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Security and Privacy: Global Standards for Ethical Identity Management in Contemporary Liberal Democratic States

Acknowledgments


The initial impetus for this study was a US National Science Foundation grant (#0619226) awarded in 2006 to several researchers at John Jay College of Criminal Justice, some of whom were also associated with the Centre for Applied Philosophy and Public Ethics, Charles Sturt University, Canberra. We are particularly appreciative of the support of John Jay College and CAPPE, and for the assistance at different stages of this project of Nick Evans, Jamie Levy, Richard Lovely, Richard Lucas, Vincent Maldonado and Vincenzo Sainato. Richard Lucas was particularly helpful in reviewing and updating the technical data. Until his untimely death, one of our original grant members, Brian O’Connell, from Central Connecticut State University, brought to the early stages of this project not only his enthusiasm but also his combined expertise in philosophy, law, and computing. Our loss, along with that of others, was great.

In preparing this material for publication, we are grateful for the extensive comments of two reviewers, including Leslie Francis of the University of Utah. James Spence provided valuable editorial assistance.

During the course of this study, several items have been prepared for other venues, including: John Kleinig “Humiliation, Degradation, and Moral Capacity: A Response to Hörnle and Kremnitzer”, Israel Law Review 44; and John Kleinig, “Liberty and Security in an Era of Terrorism”, in Criminologists on Terrorism and Homeland Security, ed. Brian Forst, Jack Greene & James Lynch (NY: Cambridge University Press, 2011), ch. 15.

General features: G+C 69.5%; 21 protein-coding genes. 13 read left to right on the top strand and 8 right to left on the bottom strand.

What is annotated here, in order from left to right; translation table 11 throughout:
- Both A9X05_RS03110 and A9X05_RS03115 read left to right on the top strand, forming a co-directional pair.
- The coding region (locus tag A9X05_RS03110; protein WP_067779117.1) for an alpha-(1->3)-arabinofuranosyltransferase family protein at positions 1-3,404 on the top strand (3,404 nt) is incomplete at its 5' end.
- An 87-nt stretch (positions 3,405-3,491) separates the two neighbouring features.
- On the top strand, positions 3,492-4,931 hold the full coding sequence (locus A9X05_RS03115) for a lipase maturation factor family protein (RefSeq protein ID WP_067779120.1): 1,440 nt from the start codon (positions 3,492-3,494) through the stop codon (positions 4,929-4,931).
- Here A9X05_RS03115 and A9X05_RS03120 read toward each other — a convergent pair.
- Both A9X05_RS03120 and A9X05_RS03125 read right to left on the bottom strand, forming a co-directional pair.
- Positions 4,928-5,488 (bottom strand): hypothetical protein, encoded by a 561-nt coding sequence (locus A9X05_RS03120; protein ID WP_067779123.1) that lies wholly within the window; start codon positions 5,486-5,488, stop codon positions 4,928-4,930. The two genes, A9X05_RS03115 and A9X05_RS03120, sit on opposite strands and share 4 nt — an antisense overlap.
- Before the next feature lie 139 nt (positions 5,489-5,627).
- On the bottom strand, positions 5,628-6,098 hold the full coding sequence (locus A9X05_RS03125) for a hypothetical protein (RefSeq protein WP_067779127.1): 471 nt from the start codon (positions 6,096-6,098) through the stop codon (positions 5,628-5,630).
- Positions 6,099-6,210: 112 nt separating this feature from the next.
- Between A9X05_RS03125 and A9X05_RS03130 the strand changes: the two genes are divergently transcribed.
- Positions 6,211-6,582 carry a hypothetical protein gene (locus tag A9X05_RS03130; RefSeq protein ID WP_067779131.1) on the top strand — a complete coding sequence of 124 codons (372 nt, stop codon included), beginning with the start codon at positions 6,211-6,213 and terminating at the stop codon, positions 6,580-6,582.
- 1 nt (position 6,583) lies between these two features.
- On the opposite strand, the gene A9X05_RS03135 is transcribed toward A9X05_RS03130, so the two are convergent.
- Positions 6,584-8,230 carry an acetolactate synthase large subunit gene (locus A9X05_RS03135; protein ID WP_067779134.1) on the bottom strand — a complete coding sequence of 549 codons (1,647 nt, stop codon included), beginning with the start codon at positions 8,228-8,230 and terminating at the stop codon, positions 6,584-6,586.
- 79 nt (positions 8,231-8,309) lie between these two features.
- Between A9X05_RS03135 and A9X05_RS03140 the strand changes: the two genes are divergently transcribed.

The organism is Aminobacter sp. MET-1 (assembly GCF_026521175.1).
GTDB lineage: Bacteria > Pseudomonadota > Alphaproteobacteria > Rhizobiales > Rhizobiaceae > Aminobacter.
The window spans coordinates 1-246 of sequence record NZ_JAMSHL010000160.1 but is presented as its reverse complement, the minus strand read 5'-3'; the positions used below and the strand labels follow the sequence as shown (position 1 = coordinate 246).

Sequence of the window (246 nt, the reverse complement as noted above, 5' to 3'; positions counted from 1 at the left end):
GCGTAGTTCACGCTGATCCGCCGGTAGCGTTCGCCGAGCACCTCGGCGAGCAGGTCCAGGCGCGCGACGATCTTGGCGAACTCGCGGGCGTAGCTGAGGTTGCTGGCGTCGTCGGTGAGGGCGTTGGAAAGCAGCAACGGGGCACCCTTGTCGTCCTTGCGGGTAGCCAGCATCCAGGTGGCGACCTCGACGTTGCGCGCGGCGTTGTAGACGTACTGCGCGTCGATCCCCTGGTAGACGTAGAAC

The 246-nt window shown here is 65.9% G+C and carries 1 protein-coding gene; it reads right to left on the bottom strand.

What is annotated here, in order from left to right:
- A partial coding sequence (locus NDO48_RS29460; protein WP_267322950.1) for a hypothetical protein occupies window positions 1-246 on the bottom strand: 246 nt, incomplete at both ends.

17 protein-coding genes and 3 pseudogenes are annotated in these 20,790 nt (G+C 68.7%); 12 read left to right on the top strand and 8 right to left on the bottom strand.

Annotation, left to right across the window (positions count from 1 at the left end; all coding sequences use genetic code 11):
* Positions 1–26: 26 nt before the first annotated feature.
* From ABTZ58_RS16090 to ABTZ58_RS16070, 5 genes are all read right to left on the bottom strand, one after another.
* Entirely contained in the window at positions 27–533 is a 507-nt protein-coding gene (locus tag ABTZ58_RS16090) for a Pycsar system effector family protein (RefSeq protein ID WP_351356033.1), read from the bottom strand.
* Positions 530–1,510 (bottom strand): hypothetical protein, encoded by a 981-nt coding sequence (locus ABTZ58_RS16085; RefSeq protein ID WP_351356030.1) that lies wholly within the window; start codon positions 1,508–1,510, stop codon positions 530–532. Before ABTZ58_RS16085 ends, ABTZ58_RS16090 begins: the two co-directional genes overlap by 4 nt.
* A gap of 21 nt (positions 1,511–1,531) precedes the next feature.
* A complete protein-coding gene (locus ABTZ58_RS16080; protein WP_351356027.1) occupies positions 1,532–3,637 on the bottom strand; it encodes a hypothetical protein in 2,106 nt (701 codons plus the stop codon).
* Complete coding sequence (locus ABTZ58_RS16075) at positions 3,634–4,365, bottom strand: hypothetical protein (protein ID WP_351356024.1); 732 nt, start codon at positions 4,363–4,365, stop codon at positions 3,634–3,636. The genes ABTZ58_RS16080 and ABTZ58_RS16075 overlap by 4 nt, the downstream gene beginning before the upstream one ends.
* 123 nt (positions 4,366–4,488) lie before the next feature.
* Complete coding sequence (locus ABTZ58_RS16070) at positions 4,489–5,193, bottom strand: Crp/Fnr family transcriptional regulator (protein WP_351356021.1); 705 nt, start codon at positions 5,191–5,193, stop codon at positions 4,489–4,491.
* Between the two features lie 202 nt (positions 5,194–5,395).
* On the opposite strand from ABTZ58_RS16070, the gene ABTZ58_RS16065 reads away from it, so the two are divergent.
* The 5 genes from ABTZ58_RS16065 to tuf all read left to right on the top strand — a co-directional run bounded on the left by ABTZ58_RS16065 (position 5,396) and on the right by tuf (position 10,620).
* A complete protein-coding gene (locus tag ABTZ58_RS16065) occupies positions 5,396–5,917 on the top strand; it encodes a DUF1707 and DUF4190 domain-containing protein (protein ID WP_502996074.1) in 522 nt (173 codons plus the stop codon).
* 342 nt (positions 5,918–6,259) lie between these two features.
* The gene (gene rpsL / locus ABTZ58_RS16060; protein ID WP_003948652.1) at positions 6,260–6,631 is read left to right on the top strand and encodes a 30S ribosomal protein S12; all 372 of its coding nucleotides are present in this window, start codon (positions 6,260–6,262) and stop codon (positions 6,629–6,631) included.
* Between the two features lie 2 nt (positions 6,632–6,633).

Acknowledgment is also made of permission to use material first published in Peter Mameli, “Tracking the Beast: Techno-Ethics Boards and Government Surveillance Programs”, Critical Issues in Justice and Politics, 1, no. 1 (2008): 31–56, available at: http://www.suu.edu/hss/polscj/CIJP.htm. Professor Mameli's research benefitted from time spent as a visiting scholar at the National Policing Improvement Agency, Bramshill, in the United Kingdom during 2006. In addition, elements of his work were originally presented at the 2006 “Soft Law, Soft Regulation?” conference of Anglia Ruskin University.

We also acknowledge permission to publish in Chapter VII (pages 131–51) material from Douglas Salane, “Are Large Scale Data Breaches Inevitable?”, Cyber Infrastructure Protection, ed. Tarek N. Saadawi and Col. Louis H. Jordan, Jr. (Carlisle, PA: Strategic Studies Institute, United States Army War College, forthcoming), ch. 4.


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